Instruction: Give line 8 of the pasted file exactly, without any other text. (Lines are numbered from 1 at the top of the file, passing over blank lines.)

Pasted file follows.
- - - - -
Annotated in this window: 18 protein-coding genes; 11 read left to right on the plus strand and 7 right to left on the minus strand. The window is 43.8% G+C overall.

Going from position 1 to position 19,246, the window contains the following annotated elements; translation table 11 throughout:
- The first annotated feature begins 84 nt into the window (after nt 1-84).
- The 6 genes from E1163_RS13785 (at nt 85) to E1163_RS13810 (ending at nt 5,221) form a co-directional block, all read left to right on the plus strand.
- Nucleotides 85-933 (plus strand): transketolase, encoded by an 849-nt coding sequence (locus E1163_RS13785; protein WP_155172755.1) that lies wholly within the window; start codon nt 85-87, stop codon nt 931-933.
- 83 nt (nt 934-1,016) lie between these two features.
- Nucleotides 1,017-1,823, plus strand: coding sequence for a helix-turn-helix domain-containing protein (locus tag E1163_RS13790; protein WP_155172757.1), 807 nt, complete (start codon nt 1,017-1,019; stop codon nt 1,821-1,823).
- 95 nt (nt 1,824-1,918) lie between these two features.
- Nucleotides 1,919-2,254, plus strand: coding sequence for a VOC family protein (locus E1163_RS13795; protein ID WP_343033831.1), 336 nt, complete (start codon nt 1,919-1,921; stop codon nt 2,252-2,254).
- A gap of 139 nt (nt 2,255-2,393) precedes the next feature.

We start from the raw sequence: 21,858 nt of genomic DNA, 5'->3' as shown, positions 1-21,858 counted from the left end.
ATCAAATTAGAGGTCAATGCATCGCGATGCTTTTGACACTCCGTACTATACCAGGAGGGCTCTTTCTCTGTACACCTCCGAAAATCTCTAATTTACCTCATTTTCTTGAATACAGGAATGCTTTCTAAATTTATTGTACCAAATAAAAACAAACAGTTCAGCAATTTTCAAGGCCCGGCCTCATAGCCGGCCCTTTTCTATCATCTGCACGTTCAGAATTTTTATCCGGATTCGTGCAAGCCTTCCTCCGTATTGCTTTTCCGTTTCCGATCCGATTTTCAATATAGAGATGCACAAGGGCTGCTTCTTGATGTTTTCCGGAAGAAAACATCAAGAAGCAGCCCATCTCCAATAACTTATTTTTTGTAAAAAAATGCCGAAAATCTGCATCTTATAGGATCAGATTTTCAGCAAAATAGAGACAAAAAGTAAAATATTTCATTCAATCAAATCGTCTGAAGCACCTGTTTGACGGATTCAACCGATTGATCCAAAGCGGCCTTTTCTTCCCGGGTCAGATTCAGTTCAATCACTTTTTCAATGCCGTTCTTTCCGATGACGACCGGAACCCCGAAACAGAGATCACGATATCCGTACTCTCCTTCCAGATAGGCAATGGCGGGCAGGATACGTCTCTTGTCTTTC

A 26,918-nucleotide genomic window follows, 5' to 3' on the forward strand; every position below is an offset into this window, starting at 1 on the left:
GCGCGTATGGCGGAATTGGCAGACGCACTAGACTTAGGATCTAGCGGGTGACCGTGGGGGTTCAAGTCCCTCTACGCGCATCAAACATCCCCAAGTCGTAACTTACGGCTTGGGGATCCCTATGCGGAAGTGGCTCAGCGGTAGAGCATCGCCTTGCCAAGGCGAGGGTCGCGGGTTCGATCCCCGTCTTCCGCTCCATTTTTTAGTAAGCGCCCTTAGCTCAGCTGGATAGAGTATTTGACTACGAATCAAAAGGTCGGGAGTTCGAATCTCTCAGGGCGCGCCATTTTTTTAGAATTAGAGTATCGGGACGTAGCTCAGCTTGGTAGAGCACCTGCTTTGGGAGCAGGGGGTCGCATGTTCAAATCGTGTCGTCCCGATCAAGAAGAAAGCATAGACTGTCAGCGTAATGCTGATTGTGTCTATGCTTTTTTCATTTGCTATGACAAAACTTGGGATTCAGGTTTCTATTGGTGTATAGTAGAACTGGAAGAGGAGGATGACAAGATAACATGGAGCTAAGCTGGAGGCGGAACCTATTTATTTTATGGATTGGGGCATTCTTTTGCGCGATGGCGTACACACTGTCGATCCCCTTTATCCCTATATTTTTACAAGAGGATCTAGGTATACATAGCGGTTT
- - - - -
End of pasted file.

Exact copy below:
- 95 nt (nt 1,824-1,918) lie between these two features.